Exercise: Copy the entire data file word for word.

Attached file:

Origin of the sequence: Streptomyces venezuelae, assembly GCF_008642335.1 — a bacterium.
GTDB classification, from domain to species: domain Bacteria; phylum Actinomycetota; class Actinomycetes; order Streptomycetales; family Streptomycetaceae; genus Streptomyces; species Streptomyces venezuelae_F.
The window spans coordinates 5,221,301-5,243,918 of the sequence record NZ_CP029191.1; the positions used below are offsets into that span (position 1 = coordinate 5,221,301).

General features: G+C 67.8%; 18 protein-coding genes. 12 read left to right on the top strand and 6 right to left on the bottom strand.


Origin of the sequence: Streptomyces venezuelae, assembly GCF_008642335.1 — a bacterium.
GTDB classification, from domain to species: domain Bacteria; phylum Actinomycetota; class Actinomycetes; order Streptomycetales; family Streptomycetaceae; genus Streptomyces; species Streptomyces venezuelae_F.
The window spans coordinates 5,221,301-5,243,918 of the sequence record NZ_CP029191.1; the positions used below are offsets into that span (position 1 = coordinate 5,221,301).

General features: G+C 67.8%; 18 protein-coding genes. 12 read left to right on the top strand and 6 right to left on the bottom strand.